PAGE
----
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12 December, 2017

Putting the new OECD blended finance principles in focus

Putting the new OECD blended finance principles in focus

As blended finance becomes increasingly important as a source of development finance, the necessity for shared principles to guide the use of finite public resources for blended finance is clear. At the OECD Development Assistance Committee (DAC) High Level Meeting on October 30-31, the members and participants addressed this growing need by adopting a set of blended finance principles to improve and grow financing and resources for the 2030 Agenda. These principles are the culmination of extensive research and engagement with a Senior Advisory Group that included representatives from different constituencies. The OECD will continue to convene relevant stakeholders to ensure that best practices and policy guidance can be developed in support of the principles.

This is an important milestone for blended finance: an acknowledgement at the highest level of the role that blended finance can play in closing the financing gap for the Sustainable Development Goals (SDGs). These five principles cover the basic underpinnings of blended finance, including concessionality, additionality, and transparency—and highlight the critical steps required for blended finance to achieve scale and impact.

Mobilizing commercial capital at scale

To date, private investors have not participated in blended finance at scale. To close the $2.5 trillion gap in annual funding required to meet the ambitious SDGs, blended finance transactions should be designed to increase the mobilization of commercial finance—as outlined in Principle 2. Specifically, three barriers to private investment in emerging markets must be addressed:

  1. Absolute risk for private investors must be acceptable (e.g., large majority of institutional investors require an investment grade risk profile),
  2. Risk-return profile for investors must be at market prices or at a premium to attract investors to new asset classes, and
  3. Pooling of assets across countries and sectors to allow improved diversification and scale for investors.

Blended finance can overcome these investment barriers through the strategic use of concessional capital from the public and philanthropic sectors. However, the volume of private sector capital that is attracted to each blended finance transaction (i.e., the leverage) will vary significantly based on the target sector and markets, blended structure, and target investors; therefore, it should always be based on the context and conditions of each transaction. Principle 2 rightly advocates that blended finance practitioners, “Seek leverage based on context and conditions.”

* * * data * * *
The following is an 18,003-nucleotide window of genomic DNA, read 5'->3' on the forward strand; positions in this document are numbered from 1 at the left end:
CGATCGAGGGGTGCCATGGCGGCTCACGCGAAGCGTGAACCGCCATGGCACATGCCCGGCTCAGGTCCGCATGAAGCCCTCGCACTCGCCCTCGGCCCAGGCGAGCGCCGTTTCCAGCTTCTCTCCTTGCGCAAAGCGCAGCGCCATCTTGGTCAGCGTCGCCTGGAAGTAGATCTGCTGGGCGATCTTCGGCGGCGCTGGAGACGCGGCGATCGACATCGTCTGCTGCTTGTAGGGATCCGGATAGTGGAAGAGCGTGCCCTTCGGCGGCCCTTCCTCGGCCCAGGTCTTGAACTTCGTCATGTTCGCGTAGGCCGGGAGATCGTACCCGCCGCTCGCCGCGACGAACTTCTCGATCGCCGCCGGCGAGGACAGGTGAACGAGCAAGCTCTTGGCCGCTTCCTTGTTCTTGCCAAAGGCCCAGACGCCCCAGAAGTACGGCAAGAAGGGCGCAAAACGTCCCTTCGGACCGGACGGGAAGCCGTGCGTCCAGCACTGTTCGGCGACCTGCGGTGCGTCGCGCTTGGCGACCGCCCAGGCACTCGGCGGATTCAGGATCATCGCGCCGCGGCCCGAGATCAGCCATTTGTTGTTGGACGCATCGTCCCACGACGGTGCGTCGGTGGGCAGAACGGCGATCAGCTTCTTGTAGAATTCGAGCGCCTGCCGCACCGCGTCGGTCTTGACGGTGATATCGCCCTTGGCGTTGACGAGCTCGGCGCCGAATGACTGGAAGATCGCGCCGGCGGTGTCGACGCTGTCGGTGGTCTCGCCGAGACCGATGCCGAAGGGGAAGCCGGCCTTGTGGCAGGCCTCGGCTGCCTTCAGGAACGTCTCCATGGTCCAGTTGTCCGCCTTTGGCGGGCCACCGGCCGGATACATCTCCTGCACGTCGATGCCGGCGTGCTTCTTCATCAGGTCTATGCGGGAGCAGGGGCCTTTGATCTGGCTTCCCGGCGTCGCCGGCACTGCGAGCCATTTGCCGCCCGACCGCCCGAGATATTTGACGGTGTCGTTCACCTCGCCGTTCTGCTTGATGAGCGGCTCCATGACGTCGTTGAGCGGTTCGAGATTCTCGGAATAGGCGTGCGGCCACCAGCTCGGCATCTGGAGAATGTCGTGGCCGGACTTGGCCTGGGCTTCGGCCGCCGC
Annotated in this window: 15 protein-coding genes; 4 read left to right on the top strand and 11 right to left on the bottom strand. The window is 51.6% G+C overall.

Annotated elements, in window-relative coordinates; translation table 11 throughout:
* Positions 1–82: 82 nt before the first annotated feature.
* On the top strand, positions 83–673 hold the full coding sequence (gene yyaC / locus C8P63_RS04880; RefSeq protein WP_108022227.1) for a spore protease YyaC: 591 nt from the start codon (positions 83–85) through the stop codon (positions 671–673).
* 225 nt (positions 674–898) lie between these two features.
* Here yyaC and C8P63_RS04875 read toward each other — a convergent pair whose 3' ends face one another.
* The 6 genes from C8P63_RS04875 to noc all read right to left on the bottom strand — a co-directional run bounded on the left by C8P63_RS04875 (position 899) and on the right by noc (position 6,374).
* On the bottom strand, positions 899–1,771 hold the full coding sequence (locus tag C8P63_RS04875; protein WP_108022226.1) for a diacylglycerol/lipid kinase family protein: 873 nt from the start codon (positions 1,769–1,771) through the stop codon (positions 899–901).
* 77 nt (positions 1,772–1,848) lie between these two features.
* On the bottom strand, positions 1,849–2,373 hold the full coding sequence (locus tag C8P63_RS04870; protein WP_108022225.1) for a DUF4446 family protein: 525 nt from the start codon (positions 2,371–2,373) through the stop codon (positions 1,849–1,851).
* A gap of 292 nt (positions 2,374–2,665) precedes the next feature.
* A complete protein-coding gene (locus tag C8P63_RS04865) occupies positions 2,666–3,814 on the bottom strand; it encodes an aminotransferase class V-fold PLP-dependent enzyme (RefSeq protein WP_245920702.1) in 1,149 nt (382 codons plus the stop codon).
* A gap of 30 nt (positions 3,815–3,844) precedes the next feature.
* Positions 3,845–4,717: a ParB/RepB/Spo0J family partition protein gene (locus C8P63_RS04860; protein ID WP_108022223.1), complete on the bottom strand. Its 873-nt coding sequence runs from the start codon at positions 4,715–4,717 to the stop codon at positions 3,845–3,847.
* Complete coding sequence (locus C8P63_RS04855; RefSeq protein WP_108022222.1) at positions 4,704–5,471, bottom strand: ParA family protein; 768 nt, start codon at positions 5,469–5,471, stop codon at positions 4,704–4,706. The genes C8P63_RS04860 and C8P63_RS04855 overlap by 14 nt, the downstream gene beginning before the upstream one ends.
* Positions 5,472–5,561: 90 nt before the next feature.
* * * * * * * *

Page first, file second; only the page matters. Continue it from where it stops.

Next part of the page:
Supporting local capital market development

To be truly impactful and build sustainability, blended finance must support local development priorities and contribute to local capital market development—as outlined in Principle 3. Currently, the domestic financial sector in most developing countries cannot provide the financing required to achieve local development priorities: the financing needs are too large and financial intermediation is disproportionately denominated in foreign currencies. As a result, developers of economically important projects cannot obtain long tenor local currency financing, especially for capital-intensive projects dependent on debt, such as infrastructure and renewable energy.

Through blended finance, there is an opportunity to develop and grow local capital markets, encouraging local currency investments rather than the continued influx of foreign-denominated currency investment. Further, Principle 3 highlights the importance of using blended finance “alongside efforts to promote a sound enabling environment”, which is fundamental for building stable and flourishing markets. There are multiple current and future blended finance solutions to support capital market development in developing countries—including the ALCB Fund and GuarantCo—but there is a need to scale solutions for greater impact.

From principles to practice

Now, it is time to put these principles to use! In February 2018, Convergence and the OECD will host a Knowledge Exchange for the OECD DAC members. The goal of the event is to support the application of the OECD Blended Finance Principles and enable the DAC members to understand the potential of blended finance as a complement to Official Development Assistance (ODA) grants in achieving the SDGs.

While clearly there is great potential for blended finance, it is critical to continue to share and grow the evidence base so that blended finance can mobilize additional resources required to meet the SDGs. Beyond capacity building, Convergence connects investors to deals through an online community; educates investors by publishing original blended finance knowledge, data, and research; and supports investors by providing grants to design innovative blended finance structures.

Read the full OECD DAC blended finance principles document.

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